Yes Fran has very kindly offered us the use of her paddock so I will be able to drive him there. There is also a totally secure area within a 5 minute walk of our house, but that is for everyone and I only let him off if there are no other dogs over there, unless they are his friends and I know they will play with him. However, getting to these places can be a bit of a challenge if we cross paths with the wrong'uns
Thanks Sue :-)
I do understand that people can see this picture probably clearer than me and are only trying to help....I take everything on board that they are telling me, and peoples experiences are helping me, but it is the offlead thing that I have a problem with.
It is lovely of Fran to offer the paddock and I will have to have a chat with her when we can.
I was moved by Fran's offer,that is so kind and I wish I had the same offer here.
I am sick of worrying whether or not there are pit bull crosses about,there a lot of them here and all owned by young men who see them as a status symbol and who make their dogs aggressive to add to their street cred.The Police,although informed,don't do anything.The last attack on my gentle Fred was about 3 months ago by an American Bull Dog x Bull Terrier.A huge dog.Fred was on lead, the attacking dog had no collar and when the owner eventually dragged him off Fred both he and his dog ran away.
I don't care about the vet bills I care about my poor dogs being injured and in pain.
It is about time the law was changed and all aggressive, out of control, dogs were treated under the Dangerous Dog Act by a Police Force that was caring and active.
I agree with Sheree,witnessing your beloved dog under attack and hearing the screams is a most horrible experience.
Sorry,about that I just get upset.
Fran you are a kind lady.
Howard, I'm so sorry that you have also been on the receiving end of these unprovoked attacks, I also don't care about the vets bills but I do care about the pain inflicted during these attacks.
I would mention to those that inferred it that Henry wasn't strung up on his lead to allow this dog to shred his ears, he was on a long line beside us, the lead wasn't locked and the dog just appeared from nowhere and flew at him, possibly the fact that Henry did back away and not go in for the fight is when his ear got shredded, his ear was in tatters and the bite marks showed that the dog had gone back several times before my husband kicked it away. I stood there like an idiot unable to believe my eyes, I did not restrain him in any way, but I do know that he would have run like the clappers had he not got his lead attached.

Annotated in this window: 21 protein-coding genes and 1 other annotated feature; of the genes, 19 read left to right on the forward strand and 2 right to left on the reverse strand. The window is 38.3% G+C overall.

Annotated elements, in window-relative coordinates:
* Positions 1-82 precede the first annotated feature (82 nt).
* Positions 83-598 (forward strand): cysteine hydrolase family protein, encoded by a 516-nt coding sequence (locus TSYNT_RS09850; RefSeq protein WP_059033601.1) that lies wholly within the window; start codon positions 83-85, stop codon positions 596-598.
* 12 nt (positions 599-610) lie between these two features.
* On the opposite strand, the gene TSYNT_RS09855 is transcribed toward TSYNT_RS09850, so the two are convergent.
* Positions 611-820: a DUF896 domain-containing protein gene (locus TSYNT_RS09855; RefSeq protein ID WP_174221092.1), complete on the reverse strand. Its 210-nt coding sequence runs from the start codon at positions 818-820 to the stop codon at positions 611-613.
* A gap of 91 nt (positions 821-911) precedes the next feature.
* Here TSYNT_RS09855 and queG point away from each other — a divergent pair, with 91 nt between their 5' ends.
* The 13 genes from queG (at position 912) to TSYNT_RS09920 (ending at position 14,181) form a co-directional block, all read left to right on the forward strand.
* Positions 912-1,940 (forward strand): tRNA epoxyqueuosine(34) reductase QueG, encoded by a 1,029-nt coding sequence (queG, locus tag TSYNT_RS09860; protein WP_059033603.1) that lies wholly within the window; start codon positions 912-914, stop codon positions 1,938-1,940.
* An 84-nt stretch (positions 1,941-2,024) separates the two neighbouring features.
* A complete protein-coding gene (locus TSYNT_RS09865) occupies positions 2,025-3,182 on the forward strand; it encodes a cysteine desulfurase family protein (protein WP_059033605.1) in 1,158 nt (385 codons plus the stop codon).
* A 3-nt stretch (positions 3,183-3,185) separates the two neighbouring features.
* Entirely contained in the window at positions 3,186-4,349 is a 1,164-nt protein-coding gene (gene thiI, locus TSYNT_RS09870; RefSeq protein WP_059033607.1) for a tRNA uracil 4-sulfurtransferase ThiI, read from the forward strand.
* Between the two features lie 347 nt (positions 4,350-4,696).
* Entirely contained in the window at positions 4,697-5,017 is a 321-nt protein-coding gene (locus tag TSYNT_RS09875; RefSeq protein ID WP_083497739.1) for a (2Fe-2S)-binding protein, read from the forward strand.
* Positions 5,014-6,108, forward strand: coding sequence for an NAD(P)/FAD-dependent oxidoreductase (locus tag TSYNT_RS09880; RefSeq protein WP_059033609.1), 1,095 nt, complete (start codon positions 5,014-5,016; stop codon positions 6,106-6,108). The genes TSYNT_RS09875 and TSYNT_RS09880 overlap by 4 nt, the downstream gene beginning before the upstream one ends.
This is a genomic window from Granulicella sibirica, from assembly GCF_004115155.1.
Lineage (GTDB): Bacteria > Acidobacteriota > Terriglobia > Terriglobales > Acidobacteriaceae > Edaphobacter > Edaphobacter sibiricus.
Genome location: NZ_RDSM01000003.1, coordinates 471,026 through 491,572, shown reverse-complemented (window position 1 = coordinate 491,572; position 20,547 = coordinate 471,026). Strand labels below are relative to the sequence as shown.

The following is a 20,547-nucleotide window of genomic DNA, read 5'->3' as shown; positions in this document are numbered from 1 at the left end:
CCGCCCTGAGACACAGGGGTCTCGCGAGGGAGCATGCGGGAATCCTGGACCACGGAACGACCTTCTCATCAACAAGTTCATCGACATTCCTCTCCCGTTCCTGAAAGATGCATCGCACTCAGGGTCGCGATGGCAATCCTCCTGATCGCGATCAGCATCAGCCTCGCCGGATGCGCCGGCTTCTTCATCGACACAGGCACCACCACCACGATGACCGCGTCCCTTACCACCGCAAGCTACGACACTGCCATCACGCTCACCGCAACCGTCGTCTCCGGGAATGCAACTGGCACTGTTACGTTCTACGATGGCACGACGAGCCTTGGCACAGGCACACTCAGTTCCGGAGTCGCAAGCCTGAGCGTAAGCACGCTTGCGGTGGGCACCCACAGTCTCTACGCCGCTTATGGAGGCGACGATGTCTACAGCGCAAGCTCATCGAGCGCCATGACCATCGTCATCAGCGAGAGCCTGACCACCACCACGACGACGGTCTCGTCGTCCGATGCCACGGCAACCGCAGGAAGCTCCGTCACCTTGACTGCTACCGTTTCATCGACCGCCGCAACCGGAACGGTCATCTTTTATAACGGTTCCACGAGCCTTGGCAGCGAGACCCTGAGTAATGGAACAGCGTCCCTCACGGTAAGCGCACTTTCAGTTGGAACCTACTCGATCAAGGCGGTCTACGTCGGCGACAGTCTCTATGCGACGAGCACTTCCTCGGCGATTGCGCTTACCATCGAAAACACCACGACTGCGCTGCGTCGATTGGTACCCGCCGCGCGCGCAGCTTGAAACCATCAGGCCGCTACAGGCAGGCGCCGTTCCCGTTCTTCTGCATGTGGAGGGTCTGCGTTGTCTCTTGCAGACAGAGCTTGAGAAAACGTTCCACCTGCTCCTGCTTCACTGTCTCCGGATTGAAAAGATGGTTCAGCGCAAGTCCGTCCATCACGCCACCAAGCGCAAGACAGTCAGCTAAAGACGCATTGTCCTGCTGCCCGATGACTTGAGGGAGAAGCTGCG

When the Lab attacked the other day I positioned myself between Henry's head and throat and the Lab, I couldn't care less if I get bitten, I will deal with that if it happens, but I will not have Henry put through any pain if I am in a position to prevent it...maybe I'm a very bad owner but I'd rather be that than a sad ex-owner of a dead dog!
I know you didnt get him til he was 13 months is that right? You have had him now... how long?
Can I be cross with you??? Why are you not teaching him recall? You have descrived your location. I wouldnt let you do anything until you had a good recall. Get practisinbg MRS!!
Ossian, you are jumping to conclusions there....this thread isn't about my ability to train my dog but about out of contol dogs that have attacked my dog, but I will answer your question :-)
I have owned Henry for 6 months now, he came from an excellent breeder but was kennelled for the first 13 months of his life, that said, he was and is a very happy dog who had a lovely life with his breeder, but is getting certain things that cannot be gained in a kennel environment when one of many. In those 6 months we have had him we have transformed him into a dog that lives indoors, fully house trained and socialised, as well as being trained for the show ring and, to date, shown very successfully. Also, something you won't know, aswell as Henry being attacked and not allowed any strenuous exercise for over 2 weeks, just one month after he was attacked I had my 2nd knee operation. I struggled to walk him but was in no condition to run after him if he did decide to run off and play silly beggars. My stepson doesn't live with us so is only around on walks a couple of times a month, and my hubby is a 24 hour locksmith so is on call and not normally around during the day to come out with us. So for another 6 weeks after my operation he was on limited exercise through no fault of his own, but we did practice his recall using the training lead.
I didn't say Henry didn't have any recall, he is very good considering he is an English setter, possibly the best behaved I have owned over the years, and I have worked hard to achieve the level we have at the moment...however, he doesn't have 100% recall which is why I choose to let him off lead only when I am as sure as I can be that he will come to no harm.
I am personally very proud of how he has come on since we owned him, despite a couple of hiccups, and I know that his breeder is very happy with the life he has and how he is looking.